32K RAM was never enough and I would spend lots of time op­ti­mis­ing to get the games to fit Kevin Ed­wards

to create the ma­chine code. The source was spread across mul­ti­ple files which were loaded and as­sem­bled one at a time from disk us­ing a sim­ple over­lay tech­nique. For Crazee Rider and Galaforce 2 I used a BBC Mas­ter 128 with turbo co­pro­ces­sor and 28MB Viglen hard disk which was con­nected via the user port in­ter­face. This al­lowed me to build the game im­age very quickly on the Mas­ter 128 and de­ploy the game to the sec­ond com­puter for test­ing. The data trans­fer time was re­ally quick – less than five sec­onds, if I re­mem­ber cor­rectly. This al­lowed me to edit source code and run im­ages at the same time.

Did you just start cod­ing, or would you plan it on paper first?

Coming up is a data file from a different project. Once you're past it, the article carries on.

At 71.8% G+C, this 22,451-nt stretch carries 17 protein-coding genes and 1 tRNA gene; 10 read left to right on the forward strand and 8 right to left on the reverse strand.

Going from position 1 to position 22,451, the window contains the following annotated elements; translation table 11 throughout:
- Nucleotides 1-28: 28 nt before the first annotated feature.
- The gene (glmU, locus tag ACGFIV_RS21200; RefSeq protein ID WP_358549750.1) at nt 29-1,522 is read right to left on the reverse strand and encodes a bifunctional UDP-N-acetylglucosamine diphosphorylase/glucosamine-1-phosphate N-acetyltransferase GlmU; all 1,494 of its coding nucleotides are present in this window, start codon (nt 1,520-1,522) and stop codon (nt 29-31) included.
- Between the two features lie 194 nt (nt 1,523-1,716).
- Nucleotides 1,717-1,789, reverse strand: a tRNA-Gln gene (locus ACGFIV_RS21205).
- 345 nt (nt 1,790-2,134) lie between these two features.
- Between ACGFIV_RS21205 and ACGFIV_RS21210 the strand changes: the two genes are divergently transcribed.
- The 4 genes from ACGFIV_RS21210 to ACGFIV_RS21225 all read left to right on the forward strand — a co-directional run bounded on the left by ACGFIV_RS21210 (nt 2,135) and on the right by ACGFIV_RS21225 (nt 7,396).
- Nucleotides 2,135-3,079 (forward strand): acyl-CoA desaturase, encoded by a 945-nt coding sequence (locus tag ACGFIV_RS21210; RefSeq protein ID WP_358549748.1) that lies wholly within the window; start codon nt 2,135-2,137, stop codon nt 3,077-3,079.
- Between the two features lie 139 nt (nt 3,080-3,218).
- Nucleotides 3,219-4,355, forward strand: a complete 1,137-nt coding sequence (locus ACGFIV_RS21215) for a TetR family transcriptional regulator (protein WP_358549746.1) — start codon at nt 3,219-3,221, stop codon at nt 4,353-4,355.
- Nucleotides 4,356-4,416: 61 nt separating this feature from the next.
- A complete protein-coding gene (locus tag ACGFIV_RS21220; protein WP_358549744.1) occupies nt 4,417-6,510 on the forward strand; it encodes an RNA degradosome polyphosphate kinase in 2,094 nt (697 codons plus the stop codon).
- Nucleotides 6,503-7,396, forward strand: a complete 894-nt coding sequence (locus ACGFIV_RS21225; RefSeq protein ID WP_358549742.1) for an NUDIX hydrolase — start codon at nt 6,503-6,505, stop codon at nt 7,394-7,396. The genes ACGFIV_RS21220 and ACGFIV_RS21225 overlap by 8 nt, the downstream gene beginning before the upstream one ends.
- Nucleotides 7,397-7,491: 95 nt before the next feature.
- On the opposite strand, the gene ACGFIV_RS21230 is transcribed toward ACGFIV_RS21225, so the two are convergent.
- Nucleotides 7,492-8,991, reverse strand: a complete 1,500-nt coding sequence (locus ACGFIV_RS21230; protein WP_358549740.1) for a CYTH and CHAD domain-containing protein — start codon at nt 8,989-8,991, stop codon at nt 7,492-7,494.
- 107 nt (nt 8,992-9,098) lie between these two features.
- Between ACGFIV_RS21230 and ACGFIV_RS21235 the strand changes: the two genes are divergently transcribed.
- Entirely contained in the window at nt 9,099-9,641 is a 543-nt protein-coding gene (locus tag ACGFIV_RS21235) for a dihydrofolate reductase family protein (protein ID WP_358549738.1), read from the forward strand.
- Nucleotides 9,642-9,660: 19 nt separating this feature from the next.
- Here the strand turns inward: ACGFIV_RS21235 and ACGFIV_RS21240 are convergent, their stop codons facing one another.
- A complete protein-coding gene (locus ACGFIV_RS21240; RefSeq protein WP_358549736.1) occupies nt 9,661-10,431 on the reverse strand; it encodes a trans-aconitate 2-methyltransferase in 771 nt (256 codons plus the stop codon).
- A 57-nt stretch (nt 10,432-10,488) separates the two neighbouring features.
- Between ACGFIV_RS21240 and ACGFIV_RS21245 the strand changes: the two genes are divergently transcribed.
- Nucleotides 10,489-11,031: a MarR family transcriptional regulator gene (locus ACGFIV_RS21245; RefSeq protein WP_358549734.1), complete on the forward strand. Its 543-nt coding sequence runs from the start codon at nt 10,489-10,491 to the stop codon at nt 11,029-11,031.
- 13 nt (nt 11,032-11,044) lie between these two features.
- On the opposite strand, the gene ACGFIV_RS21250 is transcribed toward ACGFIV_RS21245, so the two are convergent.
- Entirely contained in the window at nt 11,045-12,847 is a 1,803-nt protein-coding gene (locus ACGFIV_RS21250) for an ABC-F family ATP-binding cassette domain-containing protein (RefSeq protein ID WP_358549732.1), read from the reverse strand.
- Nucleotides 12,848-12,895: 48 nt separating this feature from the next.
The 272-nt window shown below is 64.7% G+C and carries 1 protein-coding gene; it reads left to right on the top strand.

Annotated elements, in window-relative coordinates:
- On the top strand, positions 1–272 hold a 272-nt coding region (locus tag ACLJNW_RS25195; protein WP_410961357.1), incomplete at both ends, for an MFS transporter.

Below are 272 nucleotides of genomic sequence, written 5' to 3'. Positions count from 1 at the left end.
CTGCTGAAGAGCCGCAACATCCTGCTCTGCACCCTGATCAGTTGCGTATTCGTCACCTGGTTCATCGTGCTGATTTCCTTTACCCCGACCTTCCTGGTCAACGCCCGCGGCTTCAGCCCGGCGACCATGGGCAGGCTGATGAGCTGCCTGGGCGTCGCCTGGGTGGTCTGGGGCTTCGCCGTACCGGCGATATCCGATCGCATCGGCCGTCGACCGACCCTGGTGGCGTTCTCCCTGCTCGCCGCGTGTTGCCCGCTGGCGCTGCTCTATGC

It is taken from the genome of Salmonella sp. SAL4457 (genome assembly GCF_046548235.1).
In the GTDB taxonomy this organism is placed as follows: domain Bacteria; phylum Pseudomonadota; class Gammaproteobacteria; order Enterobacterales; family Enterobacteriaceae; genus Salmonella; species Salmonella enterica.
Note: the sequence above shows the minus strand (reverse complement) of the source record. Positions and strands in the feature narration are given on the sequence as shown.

I love plan­ning and writ­ing code on paper first. It’s very tempt­ing to jump in and start cod­ing straight away. But some­thing I learnt early on is that you should never rush things without think­ing first. Sit down and plan with the big pic­ture in mind, not just the lit­tle thing you have in your head at that mo­ment. I have lots of notes for Crazee Rider which in­cludes hand­writ­ten source code, di­a­grams and gen­eral in­for­ma­tion. A lot of this is on Twit­ter as peo­ple seem re­ally in­ter­ested. I wish I still had the doc­u­ments for my other projects, but I guess they were re­cy­cled years ago.

Did you come up with any spe­cial tech­niques when work­ing on the BBC Mi­cro?